Technical Communication Poll: Stocking Stuffers

Of course it’s the time of year where we’re checking off lists—gifts to buy, parties to attend, cards to send, colleagues to endorse on LinkedIn. We’re pretty sure that those of us in technical communication have more lists than most, it’s just in our nature.  We take after the jolly fat man in that regard, whose lists of naughty and nice have to be well-organized, meta-tagged, and navigable in order to deliver the right stocking stuffers.

Over the years, the pet peeves, bad habits and stereotypes of technical writers have garnered a perverse sort of fame in many quarters. We lament that they just don’t understand us, while pontificating on dangling modifiers, and then wonder why we get rocks in our trick or treat bags, or coal for stocking stuffers. On the other hand, we can fine-tune a presentation, ask a set of common-sense questions, or design a usable mobile help app in the blink of an eye, so we do have our uses, and are worthy of a little recognition, an occasional promotion, and a weekend off from time to time.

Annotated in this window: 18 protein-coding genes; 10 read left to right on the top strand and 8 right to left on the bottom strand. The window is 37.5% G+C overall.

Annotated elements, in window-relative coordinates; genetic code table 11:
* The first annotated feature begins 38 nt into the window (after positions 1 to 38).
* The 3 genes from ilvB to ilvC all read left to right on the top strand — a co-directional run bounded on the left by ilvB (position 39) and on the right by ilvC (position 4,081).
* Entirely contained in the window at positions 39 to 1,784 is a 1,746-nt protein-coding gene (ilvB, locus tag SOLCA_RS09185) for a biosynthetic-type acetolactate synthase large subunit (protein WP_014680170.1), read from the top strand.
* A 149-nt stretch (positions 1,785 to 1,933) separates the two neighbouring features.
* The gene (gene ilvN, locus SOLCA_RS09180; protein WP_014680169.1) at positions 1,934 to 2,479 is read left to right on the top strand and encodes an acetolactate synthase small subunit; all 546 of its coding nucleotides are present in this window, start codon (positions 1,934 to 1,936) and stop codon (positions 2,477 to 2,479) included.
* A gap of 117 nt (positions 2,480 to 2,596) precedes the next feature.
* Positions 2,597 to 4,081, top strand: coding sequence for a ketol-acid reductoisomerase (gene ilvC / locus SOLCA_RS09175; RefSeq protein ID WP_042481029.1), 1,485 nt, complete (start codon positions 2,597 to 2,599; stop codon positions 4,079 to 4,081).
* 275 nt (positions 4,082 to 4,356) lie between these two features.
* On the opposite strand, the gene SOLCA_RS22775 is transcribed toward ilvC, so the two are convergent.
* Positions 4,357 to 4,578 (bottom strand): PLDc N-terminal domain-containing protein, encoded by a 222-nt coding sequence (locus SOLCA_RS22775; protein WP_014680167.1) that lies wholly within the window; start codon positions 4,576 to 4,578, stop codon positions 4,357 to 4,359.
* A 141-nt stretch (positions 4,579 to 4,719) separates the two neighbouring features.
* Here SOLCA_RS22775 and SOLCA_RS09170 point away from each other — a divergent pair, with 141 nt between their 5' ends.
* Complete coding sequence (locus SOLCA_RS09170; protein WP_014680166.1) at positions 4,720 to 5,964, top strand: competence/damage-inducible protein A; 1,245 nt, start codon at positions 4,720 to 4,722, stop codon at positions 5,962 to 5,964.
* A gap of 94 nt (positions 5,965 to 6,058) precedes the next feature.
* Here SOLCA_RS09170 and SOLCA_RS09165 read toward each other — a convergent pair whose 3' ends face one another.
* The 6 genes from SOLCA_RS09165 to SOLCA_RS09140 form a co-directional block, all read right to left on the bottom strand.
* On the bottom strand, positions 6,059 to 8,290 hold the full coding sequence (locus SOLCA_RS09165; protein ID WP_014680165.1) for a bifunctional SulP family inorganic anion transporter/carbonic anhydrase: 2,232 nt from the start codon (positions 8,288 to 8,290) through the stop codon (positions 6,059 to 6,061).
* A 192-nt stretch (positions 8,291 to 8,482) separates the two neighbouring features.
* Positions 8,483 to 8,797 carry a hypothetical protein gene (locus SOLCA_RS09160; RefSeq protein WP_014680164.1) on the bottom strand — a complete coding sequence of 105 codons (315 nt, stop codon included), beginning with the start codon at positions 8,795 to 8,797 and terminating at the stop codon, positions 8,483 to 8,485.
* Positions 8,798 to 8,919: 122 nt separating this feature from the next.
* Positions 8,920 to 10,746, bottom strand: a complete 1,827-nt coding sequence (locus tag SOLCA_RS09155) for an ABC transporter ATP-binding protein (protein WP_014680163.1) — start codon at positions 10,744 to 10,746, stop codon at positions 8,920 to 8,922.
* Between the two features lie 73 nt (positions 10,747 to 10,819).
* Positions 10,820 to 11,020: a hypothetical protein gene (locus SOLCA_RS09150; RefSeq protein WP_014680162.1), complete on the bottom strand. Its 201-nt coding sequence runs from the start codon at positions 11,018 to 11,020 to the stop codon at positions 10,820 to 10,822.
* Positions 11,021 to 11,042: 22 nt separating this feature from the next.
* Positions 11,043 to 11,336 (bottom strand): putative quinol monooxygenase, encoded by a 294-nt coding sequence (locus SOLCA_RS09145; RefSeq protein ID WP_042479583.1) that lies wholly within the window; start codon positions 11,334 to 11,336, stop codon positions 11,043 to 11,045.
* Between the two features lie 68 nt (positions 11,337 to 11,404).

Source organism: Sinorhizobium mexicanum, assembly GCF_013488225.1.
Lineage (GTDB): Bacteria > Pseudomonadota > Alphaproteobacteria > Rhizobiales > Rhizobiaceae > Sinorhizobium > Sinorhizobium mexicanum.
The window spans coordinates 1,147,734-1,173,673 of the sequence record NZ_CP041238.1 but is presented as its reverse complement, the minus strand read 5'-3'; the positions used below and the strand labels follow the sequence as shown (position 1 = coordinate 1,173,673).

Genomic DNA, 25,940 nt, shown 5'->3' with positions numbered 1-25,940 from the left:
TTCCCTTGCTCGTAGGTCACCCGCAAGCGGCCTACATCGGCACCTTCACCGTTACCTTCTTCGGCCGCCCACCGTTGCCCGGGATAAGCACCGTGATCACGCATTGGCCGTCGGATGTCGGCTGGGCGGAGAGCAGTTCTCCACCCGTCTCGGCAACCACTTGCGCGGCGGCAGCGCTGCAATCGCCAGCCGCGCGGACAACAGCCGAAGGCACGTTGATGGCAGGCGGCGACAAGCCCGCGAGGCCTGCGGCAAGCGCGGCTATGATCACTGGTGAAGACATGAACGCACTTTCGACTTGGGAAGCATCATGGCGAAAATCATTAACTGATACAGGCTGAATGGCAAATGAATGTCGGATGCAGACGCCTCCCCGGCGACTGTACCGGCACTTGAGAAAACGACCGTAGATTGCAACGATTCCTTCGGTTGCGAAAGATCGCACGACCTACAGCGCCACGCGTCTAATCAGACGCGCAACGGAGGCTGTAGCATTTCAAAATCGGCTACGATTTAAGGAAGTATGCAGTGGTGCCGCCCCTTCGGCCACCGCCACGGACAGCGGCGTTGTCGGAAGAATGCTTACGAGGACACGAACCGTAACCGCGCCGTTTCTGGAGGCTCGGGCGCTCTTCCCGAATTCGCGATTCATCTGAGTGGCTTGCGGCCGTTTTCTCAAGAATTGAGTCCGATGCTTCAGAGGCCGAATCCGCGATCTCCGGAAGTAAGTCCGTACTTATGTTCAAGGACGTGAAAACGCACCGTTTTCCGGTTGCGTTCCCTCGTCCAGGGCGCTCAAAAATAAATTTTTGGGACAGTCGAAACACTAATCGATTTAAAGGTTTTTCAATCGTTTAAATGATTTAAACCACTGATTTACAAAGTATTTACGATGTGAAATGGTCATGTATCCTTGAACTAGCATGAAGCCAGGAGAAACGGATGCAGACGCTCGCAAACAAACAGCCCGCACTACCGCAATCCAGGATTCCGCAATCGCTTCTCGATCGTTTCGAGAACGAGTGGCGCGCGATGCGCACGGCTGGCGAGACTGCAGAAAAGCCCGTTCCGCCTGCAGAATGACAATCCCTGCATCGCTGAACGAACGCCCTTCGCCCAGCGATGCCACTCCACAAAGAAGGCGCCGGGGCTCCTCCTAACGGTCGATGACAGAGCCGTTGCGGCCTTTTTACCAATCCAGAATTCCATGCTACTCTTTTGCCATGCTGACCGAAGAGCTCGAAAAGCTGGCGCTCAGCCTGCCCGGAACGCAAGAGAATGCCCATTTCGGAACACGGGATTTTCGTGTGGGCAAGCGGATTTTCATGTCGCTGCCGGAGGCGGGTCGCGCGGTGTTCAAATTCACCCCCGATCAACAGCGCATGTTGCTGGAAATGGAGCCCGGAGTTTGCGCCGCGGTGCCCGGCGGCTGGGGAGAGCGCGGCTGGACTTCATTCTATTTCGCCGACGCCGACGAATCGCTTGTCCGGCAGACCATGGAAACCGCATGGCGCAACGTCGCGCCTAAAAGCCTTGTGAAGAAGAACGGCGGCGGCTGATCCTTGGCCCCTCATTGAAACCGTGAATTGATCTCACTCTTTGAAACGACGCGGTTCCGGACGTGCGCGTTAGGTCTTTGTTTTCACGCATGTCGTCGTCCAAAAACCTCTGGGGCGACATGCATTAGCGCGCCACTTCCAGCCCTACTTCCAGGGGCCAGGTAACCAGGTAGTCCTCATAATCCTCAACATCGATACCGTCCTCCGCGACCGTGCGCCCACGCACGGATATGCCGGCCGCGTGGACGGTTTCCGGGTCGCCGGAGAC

The big guy in red has his eye on us technical communicators (and no, we’re not talking about the CIO at the holiday party).  He gets us, and he knows the difference between naughty and nice. This week’s poll question should help you gear up for the holiday, and maybe give you a little inspiration for a submission to this year’s Dear Santa, All I Want For Christmas letter writing extravaganza. We want to know what terrible habits of technical writers are cause for coal in the stocking.  And be honest, how many of them are you guilty of?

Not too worry, it’s all anonymous and in good fun, so give Santa a hand in organizing this year’s lists with your advice on what constitutes naughty, nefarious, or just plain annoying in the world of technical communication.

What actions or habits warrant coal stuffing of a technical communicator's stocking?

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